Among the systems getting a fresh look are Atlanta heat pumps, a device that transfers thermal energy from one location to another, usually in the direction of from a colder temperature to higher and generally the opposite of the natural flow.  While compressor-driven air conditioners and freezers are technically heat pumps, “heat pump” is the term that usually implies one of the less-common devices in the class that are not dedicated to refrigeration-only.

Heat pumps can provide both heating and cooling; they simply reverse the heat flow from inside to outside and vice versa depending on the season. Heat pumps use the thermal energy in the outdoor air, even when the temperature is near freezing they can still transfer the heat that is in the air into your home. Since heat pumps transfer heat instead of producing it through combustion, more and more people are seeing them as an energy efficient Atlanta heating and cooling option.

Atlanta HVAC  - Air DuctsChange of Use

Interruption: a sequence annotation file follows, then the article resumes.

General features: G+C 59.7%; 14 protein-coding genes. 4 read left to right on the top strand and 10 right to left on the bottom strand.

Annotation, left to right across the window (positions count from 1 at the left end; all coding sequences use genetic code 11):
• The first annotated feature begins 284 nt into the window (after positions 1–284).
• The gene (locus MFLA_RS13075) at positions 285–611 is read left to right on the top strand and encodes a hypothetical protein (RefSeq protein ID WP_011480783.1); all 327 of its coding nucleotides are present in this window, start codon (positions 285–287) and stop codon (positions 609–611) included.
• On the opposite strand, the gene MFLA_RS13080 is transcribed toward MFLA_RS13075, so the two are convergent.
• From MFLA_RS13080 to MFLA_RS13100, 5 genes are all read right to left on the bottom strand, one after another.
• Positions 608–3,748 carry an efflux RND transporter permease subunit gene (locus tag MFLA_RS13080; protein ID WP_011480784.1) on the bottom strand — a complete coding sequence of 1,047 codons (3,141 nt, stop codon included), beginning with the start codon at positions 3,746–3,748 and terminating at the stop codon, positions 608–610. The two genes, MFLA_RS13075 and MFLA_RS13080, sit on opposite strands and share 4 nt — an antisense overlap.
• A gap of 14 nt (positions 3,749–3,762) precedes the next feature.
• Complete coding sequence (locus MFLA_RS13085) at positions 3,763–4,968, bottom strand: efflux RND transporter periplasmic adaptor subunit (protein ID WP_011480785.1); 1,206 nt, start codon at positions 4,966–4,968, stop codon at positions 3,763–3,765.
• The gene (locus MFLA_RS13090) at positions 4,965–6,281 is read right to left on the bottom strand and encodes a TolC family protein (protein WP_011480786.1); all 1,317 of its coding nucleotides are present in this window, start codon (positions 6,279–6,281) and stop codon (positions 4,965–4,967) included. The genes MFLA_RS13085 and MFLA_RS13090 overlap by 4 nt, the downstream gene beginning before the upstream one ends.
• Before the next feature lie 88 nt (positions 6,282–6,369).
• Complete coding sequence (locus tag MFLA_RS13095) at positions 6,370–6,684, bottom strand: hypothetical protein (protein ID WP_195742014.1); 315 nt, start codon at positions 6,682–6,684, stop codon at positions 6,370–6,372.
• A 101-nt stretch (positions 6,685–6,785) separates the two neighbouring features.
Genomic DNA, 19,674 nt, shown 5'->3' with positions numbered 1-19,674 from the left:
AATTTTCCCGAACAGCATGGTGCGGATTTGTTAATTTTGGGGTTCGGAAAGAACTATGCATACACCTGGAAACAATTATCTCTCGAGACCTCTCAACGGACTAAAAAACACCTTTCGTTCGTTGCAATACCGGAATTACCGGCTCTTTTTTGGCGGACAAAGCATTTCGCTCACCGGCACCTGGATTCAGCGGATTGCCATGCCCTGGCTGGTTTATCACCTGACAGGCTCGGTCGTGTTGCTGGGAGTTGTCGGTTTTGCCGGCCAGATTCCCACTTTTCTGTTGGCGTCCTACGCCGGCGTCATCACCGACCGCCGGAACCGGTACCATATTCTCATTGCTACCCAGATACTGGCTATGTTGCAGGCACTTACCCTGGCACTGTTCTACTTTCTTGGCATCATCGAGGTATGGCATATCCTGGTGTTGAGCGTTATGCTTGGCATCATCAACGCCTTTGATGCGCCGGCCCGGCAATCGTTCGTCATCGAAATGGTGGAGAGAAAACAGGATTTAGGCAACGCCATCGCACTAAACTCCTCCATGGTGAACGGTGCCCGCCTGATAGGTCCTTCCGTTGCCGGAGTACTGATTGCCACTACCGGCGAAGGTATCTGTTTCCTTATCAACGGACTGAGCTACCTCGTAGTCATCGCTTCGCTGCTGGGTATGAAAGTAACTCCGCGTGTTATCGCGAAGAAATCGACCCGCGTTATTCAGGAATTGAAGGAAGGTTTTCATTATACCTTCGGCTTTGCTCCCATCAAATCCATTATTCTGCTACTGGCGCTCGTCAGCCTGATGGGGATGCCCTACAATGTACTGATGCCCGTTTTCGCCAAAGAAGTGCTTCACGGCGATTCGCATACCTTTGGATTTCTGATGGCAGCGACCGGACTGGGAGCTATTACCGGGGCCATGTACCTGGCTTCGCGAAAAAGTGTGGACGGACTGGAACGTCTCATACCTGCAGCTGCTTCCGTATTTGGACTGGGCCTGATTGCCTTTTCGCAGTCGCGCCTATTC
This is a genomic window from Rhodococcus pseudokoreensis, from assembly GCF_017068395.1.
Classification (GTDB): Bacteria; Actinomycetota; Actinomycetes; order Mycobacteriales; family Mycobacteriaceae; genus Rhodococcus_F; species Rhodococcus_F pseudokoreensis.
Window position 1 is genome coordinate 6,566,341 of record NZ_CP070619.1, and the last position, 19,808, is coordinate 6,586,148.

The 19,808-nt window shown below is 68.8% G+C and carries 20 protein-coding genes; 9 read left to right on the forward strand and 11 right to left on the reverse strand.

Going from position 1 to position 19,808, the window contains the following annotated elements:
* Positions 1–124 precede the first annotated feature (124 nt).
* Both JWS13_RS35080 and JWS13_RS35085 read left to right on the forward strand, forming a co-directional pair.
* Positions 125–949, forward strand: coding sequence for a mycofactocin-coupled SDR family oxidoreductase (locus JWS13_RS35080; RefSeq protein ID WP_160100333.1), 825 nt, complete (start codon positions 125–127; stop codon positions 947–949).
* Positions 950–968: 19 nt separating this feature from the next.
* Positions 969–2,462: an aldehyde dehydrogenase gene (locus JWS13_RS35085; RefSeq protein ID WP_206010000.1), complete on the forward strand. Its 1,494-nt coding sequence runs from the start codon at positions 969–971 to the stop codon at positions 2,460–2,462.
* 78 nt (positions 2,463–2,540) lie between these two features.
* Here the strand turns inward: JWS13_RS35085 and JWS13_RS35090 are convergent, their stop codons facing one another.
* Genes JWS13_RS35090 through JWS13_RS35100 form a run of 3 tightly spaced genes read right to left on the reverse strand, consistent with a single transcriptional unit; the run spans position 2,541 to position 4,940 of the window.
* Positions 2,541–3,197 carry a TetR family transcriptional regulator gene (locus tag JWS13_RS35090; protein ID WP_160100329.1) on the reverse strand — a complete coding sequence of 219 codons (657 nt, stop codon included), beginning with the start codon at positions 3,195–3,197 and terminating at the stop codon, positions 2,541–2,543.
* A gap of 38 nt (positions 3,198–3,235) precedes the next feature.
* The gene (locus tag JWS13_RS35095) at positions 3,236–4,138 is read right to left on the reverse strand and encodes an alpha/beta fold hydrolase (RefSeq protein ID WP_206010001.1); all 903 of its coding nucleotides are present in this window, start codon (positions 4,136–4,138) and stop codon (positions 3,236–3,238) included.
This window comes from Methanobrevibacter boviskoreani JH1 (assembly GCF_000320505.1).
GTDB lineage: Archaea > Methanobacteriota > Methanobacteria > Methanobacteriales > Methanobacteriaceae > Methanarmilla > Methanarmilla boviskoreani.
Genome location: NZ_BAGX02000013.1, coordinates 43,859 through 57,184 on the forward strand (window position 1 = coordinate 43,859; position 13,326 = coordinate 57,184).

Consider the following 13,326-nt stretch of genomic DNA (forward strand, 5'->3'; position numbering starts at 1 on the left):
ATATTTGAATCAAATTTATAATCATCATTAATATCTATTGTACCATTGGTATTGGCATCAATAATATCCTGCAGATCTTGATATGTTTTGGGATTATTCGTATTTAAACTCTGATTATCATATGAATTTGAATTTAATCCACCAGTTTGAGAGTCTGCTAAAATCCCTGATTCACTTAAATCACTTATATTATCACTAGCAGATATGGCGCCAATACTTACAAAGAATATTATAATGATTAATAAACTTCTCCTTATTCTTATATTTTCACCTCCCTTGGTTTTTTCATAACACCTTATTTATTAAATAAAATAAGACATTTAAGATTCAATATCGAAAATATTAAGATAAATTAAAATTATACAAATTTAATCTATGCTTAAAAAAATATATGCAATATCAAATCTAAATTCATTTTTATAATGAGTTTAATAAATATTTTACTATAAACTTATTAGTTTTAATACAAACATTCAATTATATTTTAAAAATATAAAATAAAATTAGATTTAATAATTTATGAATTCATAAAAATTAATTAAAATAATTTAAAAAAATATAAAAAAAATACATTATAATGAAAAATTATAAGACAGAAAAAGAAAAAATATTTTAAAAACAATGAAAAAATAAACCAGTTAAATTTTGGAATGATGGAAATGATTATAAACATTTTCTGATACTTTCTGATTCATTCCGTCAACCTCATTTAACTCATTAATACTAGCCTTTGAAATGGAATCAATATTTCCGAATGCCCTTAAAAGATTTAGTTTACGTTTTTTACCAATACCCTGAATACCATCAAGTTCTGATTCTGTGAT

In considering a change from an existing system to a heat pump, there are many details to compare to see if it makes any sense at all.

Since a heat pump typically moves conditioned air through ductwork, the advantages of the change are much more realistic with a system of pre-existing ducts such as a forced air furnace or central air-conditioning unit.  While a heat pump often requires a larger volume of ducts, the old network of metal tunnels was often over-sized for inefficient furnaces and should do fine in a conversion to a heat pump.

The Right Data

Since the required formulas are dependent upon variables such as size, distance, volume and oomph, the design is strategic and makes all the difference.  Consulting with a trained and experienced professional such as Cool Air Mechanical is critical to the success of the conversion.

Do the homework to get the best recommendation for your home.

Photo from: http://www.flickr.com/photos/sblackley/3489380984/

 

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Atlanta Air Conditioning Repair Tip: Things to Check on Your Broken AC Before Calling a Professional

Monday, April 2nd, 2012